A study in security--MSU professor authors book on counter-terrorism

By Sheila Pursglove

Legal News

Stephanie Blum, adjunct professor at Michigan State University College of Law, teaches a hot button topic--National Security Law.

An attorney for the Department of Homeland Security, where she advises and supports the Office for Civil Rights and Civil Liberties (CRCL), Blum also teaches terrorism-related courses at the MSU School of Criminal Justice.

The field is dynamic and incorporates several other fields, she says.

''Law students need to understand not only national security law, but also constitutional law, immigration law, international law, comparative law and lots of other fields as well.

Following graduation from law school, Blum clerked for three federal judges and then worked in employment litigation for Jenner & Block in Chicago. Eventually, she accepted a position as an employment litigator with the Transportation Security Administration (TSA) that had opened up a mission support center in Detroit. Blum and her husband, a Detroit native whom she met at the University of Chicago, were looking to return to the Motor City.

Blum defended TSA management and personnel against accusations of employment discrimination and challenges to adverse personnel decisions before the Equal Employment Opportunity Commission, Merit Systems Protection Board, and federal court -- winning the Silver Medal Award, Illumination Award, Special Act Award, and Bronze Medal Award for tenacity, strength, and persuasiveness in litigating cases and excellent trial skills, including extensive pretrial briefing, thorough witness preparation, and highly effective direct and cross examination.

After five years with TSA, Blum became more interested in policy issues affecting the newly created Department of Homeland Security, of which TSA was a part. When the opportunity arose to obtain a master's degree in security studies from the Naval Postgraduate School's Center for Homeland Defense and Security, sponsored by DHS, she jumped at the chance.

Blum's thesis, ''Preventive Detention in the War on Terror: A Plan for a More Moderate and Sustainable Solution,'' won the Outstanding Thesis Award at her December 2008 graduation. She turned it into a book as well as two journal articles, and has written several other articles looking at surveillance reform and unused counterterrorism tools.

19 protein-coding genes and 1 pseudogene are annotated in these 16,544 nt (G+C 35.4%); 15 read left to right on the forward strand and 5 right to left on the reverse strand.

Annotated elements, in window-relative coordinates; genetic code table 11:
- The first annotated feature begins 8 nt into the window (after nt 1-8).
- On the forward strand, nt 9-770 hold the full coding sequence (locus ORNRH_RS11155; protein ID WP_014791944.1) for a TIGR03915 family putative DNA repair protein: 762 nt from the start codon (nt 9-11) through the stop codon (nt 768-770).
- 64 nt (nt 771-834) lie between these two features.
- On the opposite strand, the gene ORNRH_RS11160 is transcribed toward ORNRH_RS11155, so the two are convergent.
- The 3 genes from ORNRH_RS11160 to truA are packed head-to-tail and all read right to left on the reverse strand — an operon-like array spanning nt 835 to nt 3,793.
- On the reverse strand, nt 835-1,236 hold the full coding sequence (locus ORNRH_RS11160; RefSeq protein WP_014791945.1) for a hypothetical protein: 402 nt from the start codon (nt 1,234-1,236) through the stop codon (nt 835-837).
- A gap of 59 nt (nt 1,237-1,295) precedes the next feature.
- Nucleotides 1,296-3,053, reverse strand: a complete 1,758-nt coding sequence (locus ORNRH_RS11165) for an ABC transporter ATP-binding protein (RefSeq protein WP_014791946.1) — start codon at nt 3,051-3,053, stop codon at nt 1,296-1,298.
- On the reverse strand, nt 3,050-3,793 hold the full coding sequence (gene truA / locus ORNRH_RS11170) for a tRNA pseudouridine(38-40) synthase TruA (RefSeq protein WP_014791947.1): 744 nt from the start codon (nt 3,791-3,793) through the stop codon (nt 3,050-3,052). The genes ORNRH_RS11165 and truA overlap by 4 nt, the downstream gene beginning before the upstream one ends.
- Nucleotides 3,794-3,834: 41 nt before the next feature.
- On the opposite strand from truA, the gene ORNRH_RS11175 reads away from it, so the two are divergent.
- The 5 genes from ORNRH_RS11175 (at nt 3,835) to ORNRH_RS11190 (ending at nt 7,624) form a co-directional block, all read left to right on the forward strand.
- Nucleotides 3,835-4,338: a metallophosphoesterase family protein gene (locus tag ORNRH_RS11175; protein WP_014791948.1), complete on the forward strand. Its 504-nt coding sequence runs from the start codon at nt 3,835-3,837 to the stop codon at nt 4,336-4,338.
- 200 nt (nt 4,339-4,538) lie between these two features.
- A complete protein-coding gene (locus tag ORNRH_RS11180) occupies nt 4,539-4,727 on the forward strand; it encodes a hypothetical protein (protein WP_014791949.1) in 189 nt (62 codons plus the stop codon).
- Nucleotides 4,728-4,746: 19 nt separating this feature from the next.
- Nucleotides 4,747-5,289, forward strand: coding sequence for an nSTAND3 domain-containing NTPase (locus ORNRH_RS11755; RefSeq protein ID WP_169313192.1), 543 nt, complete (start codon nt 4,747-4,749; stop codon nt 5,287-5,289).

Her book, published by Cambria Press in 2008, explores the underlying rationales for preventive detention as a counterterrorism tool and analyzes the legal obstacles to creating a preventive detention regime for U.S. persons.

''After comparing and analyzing several different alternative preventive detention regimes -- including looking at how Israel and Britain handled the detention of terrorist suspects -- I recommend using the Foreign Intelligence Surveillance Court to monitor a narrow regime of preventive detention for U.S. persons.

''While some of the book is outdated now, many of the underlying principles are still relevant, especially given the current controversy over the National Defense Authorization Act and to what it extent it authorizes the military detention of U.S. persons associated with al-Qaeda.''

Blum got her start in this career by earning a bachelor's degree in political science, magna cum laude, from Yale. She earned her J.D. from the University of Chicago Law School, and says law was always her career target.

A Baltimore native who grew up in Dallas, Blum enjoys reading and playing strategy board games, and hanging out with friends and family. She and her husband, who works in commercial real estate, have a 9-year-old daughter and 7-year-old son.

Published: Mon, Feb 6, 2012

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